11 October 2010

Fact or fiction--Old Abe, Eagle Hero

I originally intended to write a straight-out review of Old Abe, Eagle Hero but was stymied by the nagging conviction that I could not give it a rave review. And since I have a policy of only reviewing books if I can do so positively, I nearly bailed on this assignment. And yet, I quite liked this book and wanted to write about it. So what's the problem?

The problem is that the book represents itself as a factual account of an actual bird's life, yet it is poorly researched and full of inaccuracies. Or maybe it was meticulously researched and the reader just doesn't know this because there are no references. And maybe the inaccuracies aren't inaccurate at all, but again--no documented sources to back anything up. Do you see my problem?

I was originally intrigued by this book because of its historical context. I also like eagles and am always interested in the stories behind symbols. This book tells the story of Old Abe (who according to Wikipedia was actually a female, although I have not found confirmation of this anywhere else) an eaglet who was found (captured? let's not be euphemistic) by a Native American chief in the Northwoods of Wisconsin in 1861. The eaglet is traded to a man named Dan McCann who eventually sends the eagle off to war in his place. An explanation is offered as to why he does this (he cannot fight himself, and the bird has shown remarkable intelligence,) but that is really immaterial to the heart of the book--Old Abe's heroic exploits with the 8th Regiment of Wisconsin. Old Abe is involved in several major Civil War battles and serves not only as a mascot, but as a spy and is even credited with dragging a wounded soldier to safety. After the war Old Abe goes to live in the Wisconsin State Building as a war hero. A two room apartment is built specially for the bird, where he resides, when he isn't making guest appearances at special events such as the 100th anniversary of the Declaration of Independence in Philadelphia in 1876 and a fund raiser to preserve the Old South Church in Boston.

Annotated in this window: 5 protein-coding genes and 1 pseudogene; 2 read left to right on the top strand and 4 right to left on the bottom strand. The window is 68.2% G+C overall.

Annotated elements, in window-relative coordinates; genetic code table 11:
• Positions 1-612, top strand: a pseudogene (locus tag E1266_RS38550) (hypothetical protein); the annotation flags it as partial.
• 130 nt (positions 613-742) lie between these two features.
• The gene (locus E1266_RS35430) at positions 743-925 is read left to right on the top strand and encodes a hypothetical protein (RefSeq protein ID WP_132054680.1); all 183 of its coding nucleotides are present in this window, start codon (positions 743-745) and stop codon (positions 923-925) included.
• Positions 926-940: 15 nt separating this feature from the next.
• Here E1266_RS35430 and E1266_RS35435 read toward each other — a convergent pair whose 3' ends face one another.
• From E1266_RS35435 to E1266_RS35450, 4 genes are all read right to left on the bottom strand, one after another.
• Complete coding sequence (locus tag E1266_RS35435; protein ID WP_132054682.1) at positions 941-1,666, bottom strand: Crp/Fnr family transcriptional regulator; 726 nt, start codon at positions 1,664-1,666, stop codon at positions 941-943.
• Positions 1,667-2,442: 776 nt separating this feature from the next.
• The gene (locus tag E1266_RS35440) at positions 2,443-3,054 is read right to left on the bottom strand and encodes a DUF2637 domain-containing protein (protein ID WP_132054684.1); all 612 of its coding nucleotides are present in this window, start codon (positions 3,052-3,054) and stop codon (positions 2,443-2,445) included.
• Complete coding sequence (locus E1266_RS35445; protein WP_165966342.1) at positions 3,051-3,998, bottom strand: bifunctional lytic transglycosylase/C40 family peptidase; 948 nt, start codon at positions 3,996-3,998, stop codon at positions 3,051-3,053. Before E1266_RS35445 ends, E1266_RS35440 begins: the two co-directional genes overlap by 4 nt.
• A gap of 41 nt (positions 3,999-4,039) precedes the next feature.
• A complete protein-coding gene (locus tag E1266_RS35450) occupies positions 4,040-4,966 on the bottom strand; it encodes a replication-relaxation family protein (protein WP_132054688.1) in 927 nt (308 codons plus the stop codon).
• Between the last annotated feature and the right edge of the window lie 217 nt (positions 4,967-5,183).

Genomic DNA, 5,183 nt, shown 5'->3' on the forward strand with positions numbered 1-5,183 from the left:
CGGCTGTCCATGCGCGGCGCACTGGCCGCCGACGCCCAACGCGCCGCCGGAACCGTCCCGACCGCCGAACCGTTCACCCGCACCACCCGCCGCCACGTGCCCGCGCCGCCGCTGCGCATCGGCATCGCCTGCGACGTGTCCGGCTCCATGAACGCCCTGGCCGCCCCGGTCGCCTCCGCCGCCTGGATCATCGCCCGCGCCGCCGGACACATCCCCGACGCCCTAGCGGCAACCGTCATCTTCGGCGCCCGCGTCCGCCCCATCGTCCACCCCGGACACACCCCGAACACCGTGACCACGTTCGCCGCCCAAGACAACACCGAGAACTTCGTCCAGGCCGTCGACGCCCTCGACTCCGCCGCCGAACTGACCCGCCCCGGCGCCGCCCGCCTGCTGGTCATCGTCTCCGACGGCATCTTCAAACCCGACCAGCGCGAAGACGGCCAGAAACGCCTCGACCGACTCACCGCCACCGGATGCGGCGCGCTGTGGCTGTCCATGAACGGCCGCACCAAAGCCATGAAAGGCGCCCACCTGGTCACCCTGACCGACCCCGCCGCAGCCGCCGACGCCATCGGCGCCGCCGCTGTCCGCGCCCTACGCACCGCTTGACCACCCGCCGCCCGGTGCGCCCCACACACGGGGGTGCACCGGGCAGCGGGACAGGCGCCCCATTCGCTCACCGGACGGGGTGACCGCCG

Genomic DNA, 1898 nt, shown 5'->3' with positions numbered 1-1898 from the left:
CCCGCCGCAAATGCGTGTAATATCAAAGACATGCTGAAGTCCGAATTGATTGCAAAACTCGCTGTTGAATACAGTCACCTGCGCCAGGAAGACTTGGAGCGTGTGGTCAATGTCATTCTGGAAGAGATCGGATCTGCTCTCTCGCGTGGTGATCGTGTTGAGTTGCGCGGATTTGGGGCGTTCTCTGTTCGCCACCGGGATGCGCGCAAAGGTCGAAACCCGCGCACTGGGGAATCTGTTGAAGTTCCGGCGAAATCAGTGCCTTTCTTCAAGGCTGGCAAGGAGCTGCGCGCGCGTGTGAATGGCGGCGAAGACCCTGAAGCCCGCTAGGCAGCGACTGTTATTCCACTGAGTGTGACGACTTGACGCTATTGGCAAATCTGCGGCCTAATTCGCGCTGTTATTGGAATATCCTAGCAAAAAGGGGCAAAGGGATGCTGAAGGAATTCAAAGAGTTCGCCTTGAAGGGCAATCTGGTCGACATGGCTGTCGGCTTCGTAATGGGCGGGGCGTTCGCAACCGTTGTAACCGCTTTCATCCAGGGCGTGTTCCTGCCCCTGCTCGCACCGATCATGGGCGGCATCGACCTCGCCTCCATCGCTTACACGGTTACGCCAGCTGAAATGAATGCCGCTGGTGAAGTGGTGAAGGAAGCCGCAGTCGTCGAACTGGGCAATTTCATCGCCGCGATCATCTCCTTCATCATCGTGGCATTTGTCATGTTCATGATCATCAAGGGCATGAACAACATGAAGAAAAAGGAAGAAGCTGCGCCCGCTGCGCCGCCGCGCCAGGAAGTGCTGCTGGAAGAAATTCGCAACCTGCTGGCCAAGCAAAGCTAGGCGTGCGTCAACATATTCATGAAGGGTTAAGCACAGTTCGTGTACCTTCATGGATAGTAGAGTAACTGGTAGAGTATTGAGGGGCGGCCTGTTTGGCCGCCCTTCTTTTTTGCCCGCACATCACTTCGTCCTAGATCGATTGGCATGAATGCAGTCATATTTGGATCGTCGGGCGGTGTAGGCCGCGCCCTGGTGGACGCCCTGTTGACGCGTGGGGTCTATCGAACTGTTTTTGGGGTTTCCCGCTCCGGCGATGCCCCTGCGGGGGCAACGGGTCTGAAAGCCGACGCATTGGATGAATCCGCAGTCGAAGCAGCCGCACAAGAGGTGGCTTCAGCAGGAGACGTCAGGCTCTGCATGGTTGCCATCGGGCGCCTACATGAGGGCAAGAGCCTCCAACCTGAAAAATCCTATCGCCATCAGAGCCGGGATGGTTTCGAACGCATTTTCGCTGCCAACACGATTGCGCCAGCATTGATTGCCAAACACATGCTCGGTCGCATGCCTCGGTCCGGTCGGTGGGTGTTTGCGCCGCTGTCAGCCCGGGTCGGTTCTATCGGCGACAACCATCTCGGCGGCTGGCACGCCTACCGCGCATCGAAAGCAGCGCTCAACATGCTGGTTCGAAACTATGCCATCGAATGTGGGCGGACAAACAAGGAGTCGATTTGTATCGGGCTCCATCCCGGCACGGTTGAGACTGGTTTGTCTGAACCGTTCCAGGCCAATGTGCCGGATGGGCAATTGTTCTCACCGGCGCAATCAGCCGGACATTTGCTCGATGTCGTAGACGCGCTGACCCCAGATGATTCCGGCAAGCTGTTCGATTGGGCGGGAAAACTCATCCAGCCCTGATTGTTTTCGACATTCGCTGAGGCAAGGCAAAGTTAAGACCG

Old Abe him/herself

At which point the book abruptly ends. Which is extremely unfortunate! Because this abrupt ending makes the reader aware of several flaws with the book. The most glaring is the aforementioned lack of source material used to research and write the book. Secondly, an author's note at the end, while providing much commentary about the plight of bald eagles in the United States, fails to provide any further information about Old Abe or help to clarify what part of the story is bona fide fact and what is poetic license.

101st Airborne Division
And yet, as I said, I liked this book. I thought it was written with a sense of drama (at least up to its abrupt ending.) I loved the water color illustrations that managed to portray Old Abe with playfulness when fraternizing with the men of the company, and ferocity when leading them into battle. I liked knowing that Old Abe was well taken care of after the war. I even liked the scavenger hunt the book sent me on. But how much of it was actually real? The Internet is chock full of pictures of Old Abe, who seems to have been a well-documented bird (which makes the lack of references in this book so baffling.) The bird left an incredible visual legacy, immortalized in stone on monuments, illustrated on postcards, and sewn on patches. This book has near-well inspired Old Abe mania in me, and might very well do so for another reader. But is it fair to expect someone to scour for other sources to ensure that what they read in the book is accurate? Well, no.....of course not. So while this book sets out to tell an exciting and inspirational story, it's likely to raise more questions than it will answer. And yet, and yet, and yet.......I thought it was worth reading.

Thank you to Kane/Miller for providing me a copy of the book to review.

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